caller. It says nothing about whether the program keeps running after
that. The program could terminate immediately, like the exit() function
for example. It could be running indefinitely, for example the main
execution loop of a game. "noreturn" merely specifies that this function
will never execute a return statement or "fall off" at the end of its
definition.

> [That's just my perception of a 'return']


In C, the meaning of "return" is well defined and not subject to
personal perception.


--
"C provides a programmer with more than enough rope to hang himself.
C++ provides a firing squad, blindfold and last cigarette."
- seen in comp.lang.c
 
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Ralph Spitzner
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      08-19-2012
Keith Thompson wrote:
[...]
> The meaning of 'return' isn't a matter of perception.
>
> Are you arguing that the use of `_Noreturn` in my example is incorrect,
> or that it should mean something other than what the standard says it
> means?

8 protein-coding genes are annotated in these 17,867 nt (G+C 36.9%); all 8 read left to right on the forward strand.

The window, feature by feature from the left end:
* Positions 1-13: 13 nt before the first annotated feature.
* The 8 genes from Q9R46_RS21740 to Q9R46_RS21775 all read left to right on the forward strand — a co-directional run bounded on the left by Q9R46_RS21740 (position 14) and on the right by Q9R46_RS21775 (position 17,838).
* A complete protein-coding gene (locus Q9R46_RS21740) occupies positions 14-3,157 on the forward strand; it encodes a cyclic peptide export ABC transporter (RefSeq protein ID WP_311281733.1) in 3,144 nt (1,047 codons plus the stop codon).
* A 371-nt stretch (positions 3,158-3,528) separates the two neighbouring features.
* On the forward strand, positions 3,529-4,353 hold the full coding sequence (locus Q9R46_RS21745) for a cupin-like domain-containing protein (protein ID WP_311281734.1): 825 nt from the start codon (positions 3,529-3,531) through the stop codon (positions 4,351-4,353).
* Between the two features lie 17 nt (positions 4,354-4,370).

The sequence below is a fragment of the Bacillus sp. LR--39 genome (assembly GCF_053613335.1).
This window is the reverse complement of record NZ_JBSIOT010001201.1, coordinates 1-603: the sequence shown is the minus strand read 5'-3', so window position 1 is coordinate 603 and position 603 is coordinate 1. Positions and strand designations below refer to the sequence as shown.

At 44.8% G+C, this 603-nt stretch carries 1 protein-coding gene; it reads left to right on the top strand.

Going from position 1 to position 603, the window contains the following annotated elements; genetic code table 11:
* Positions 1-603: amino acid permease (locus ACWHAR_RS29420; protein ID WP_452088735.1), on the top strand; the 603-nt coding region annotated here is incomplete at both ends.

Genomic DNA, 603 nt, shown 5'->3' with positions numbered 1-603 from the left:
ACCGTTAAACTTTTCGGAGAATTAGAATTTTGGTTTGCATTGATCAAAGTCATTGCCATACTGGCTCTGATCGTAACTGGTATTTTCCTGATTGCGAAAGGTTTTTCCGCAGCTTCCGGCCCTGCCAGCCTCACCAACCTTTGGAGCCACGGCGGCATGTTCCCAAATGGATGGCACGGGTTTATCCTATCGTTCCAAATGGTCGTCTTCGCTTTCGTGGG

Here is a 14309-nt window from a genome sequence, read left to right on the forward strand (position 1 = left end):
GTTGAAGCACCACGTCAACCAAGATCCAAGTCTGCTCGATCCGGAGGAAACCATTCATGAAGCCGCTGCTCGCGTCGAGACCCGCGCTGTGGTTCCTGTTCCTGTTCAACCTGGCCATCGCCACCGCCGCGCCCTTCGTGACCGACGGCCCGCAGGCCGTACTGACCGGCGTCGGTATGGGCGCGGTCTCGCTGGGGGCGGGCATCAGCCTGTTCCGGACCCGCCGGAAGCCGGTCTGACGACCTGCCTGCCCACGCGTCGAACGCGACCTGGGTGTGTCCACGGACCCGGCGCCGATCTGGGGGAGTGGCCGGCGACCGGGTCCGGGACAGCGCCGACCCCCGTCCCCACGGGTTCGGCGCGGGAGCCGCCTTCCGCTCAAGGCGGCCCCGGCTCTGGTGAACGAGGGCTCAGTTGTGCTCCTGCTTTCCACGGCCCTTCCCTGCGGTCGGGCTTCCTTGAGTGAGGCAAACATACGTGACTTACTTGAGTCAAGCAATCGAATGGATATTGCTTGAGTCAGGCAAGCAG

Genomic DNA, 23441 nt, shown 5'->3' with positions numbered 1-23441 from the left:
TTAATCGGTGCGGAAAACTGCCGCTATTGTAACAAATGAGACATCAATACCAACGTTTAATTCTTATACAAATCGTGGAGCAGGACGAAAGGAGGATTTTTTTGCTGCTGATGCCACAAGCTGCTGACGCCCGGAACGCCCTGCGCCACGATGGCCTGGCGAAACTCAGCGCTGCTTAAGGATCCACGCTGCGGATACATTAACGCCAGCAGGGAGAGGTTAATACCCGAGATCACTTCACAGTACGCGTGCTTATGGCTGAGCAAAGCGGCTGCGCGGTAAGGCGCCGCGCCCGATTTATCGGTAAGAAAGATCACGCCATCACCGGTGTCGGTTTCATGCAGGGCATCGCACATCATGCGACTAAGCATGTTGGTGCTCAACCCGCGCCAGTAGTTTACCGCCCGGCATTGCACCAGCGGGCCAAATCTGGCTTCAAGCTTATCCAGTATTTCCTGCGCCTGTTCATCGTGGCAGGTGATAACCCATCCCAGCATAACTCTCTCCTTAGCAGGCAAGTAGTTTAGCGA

>

No, not arguing about the _Noreturn statement itself (which might be
making things easier for the optimizer), but rather about that a
function must end somehow, be it by a kill -9.
Unless you're running on bare metal something will catch that
termination and clean up,therefore having noticed a 'return'

Maybe that noreturn statement is just a little bit too abstract,
or the term is just strange to me.

The compiler could just grok it by seeing something like
for(;
or
while(1)





--
See why I hate Windows users?
All pain, no gain.
-Howard Chu

 
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Nobody
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      08-19-2012
On Sat, 18 Aug 2012 20:41:30 +0200, Ralph Spitzner wrote: